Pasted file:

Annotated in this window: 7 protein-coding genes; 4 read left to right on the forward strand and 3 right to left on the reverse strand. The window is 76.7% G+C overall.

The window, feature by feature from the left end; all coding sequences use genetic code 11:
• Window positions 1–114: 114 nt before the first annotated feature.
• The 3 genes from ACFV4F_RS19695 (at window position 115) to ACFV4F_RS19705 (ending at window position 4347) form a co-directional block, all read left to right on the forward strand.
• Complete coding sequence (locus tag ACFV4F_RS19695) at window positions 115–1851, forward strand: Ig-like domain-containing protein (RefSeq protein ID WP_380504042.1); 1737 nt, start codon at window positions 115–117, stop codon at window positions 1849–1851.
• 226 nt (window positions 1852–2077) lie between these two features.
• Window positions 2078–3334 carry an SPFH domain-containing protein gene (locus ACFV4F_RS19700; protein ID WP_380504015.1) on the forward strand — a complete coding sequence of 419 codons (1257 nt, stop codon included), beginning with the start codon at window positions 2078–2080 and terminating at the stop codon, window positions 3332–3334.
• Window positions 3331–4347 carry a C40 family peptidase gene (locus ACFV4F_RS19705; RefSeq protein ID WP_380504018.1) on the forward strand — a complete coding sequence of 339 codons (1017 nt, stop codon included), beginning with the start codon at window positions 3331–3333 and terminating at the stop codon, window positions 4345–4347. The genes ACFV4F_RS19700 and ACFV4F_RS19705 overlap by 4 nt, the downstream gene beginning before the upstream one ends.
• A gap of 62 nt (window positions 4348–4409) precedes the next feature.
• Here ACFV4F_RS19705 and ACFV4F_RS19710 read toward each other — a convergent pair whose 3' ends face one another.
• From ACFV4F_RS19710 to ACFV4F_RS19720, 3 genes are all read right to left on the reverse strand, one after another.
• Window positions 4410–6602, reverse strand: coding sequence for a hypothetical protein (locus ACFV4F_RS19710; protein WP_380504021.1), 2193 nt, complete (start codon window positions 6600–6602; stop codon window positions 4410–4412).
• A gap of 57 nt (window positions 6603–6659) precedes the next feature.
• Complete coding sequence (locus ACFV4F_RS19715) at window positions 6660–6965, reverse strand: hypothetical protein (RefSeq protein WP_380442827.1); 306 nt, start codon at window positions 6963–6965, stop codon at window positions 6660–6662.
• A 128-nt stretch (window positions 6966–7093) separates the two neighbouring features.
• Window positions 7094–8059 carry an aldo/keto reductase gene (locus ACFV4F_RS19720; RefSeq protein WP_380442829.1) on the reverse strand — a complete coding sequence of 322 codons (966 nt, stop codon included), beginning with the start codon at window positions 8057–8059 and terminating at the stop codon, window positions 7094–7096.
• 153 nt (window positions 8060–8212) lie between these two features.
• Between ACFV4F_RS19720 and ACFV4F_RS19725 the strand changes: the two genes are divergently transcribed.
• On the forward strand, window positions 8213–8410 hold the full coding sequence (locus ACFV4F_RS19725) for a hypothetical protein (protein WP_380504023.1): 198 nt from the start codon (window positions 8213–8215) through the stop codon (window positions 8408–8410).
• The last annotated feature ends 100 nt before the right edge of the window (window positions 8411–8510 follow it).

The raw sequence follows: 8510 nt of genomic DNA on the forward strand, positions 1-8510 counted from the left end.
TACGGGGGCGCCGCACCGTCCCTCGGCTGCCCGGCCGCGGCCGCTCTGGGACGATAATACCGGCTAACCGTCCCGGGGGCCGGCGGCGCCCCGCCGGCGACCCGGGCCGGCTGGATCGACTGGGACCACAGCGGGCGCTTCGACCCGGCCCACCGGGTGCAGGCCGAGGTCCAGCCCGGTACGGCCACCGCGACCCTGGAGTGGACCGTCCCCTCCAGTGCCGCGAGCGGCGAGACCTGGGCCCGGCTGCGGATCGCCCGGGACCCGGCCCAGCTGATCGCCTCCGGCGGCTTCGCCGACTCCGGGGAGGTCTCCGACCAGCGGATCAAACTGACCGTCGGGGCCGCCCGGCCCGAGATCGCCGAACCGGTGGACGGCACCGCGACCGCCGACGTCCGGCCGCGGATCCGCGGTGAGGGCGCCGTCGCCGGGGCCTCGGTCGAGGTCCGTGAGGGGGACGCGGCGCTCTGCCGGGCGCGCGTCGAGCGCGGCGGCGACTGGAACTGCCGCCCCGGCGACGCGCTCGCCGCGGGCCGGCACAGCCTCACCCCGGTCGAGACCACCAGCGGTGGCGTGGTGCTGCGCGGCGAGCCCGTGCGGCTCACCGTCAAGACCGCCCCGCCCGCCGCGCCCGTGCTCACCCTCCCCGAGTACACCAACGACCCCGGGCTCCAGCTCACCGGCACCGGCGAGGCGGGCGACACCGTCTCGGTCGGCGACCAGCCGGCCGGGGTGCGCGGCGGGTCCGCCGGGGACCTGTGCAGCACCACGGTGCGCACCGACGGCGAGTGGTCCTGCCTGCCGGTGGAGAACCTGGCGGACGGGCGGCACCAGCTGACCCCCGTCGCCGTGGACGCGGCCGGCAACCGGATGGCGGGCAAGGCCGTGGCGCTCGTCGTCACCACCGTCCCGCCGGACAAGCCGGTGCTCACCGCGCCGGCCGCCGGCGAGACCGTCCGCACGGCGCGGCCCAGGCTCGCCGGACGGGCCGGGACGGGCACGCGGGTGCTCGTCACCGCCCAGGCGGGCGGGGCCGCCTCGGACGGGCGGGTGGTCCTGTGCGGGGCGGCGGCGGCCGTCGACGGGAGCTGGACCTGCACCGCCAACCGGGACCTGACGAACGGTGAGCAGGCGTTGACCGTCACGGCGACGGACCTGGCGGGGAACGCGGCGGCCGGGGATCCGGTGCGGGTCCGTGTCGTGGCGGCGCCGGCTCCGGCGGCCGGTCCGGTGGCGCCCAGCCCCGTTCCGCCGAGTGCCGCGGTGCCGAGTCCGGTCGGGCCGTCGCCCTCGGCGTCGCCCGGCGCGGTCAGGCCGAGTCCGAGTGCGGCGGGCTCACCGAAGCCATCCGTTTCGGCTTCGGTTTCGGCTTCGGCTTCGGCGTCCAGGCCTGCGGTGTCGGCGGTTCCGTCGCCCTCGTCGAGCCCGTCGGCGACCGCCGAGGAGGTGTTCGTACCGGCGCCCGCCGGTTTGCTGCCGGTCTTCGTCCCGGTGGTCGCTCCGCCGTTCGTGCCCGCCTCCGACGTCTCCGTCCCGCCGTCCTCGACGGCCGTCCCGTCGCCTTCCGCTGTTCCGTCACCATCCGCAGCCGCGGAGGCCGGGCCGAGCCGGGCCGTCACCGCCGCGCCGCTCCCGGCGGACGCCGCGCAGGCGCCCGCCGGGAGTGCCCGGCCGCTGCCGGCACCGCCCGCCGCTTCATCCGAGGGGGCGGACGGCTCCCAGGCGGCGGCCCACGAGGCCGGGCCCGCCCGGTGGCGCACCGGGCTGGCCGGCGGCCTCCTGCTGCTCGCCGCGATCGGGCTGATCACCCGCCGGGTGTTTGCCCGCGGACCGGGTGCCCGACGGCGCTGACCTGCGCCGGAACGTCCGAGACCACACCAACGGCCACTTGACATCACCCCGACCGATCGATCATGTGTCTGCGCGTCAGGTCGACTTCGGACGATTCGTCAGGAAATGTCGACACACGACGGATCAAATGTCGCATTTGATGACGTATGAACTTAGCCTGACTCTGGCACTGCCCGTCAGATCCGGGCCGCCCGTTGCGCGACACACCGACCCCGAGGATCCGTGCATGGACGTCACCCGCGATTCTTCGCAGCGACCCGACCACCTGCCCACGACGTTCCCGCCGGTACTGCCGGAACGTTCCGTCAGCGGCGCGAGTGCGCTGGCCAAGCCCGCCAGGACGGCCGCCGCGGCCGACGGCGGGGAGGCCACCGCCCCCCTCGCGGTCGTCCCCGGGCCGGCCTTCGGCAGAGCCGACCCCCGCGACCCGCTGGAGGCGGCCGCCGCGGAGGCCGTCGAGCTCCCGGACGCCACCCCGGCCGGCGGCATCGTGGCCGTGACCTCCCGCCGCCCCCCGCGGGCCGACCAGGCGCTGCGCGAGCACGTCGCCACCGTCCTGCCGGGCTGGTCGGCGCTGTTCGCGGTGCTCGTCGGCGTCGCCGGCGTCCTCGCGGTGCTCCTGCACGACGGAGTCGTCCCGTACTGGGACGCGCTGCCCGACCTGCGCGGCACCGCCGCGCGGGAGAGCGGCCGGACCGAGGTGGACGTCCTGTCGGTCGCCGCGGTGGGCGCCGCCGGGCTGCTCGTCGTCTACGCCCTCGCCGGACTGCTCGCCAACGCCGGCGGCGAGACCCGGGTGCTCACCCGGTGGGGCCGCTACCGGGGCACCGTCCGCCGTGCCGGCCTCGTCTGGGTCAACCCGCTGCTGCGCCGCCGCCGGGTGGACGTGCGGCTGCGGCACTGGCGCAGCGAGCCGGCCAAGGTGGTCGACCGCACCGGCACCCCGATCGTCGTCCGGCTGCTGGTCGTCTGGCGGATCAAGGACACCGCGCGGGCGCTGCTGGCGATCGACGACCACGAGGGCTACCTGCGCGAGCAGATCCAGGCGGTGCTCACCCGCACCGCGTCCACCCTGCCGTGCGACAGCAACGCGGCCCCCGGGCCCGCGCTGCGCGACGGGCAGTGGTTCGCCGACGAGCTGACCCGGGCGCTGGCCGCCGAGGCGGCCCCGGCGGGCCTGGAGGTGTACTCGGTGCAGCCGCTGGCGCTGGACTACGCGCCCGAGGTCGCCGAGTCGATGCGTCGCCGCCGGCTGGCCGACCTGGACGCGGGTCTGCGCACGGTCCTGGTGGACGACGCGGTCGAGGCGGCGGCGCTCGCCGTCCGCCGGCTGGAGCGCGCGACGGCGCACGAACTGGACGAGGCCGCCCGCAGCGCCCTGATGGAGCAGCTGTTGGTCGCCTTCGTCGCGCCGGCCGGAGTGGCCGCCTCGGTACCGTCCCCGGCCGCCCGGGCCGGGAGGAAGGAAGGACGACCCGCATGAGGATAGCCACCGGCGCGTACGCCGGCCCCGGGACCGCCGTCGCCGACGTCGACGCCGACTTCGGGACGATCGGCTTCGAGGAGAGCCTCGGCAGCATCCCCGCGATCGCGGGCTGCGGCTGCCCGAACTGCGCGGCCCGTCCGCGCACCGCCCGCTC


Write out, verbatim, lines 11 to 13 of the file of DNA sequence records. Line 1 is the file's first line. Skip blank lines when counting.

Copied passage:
• From ACFV4F_RS19710 to ACFV4F_RS19720, 3 genes are all read right to left on the reverse strand, one after another.
• Window positions 4410–6602, reverse strand: coding sequence for a hypothetical protein (locus ACFV4F_RS19710; protein WP_380504021.1), 2193 nt, complete (start codon window positions 6600–6602; stop codon window positions 4410–4412).
• A gap of 57 nt (window positions 6603–6659) precedes the next feature.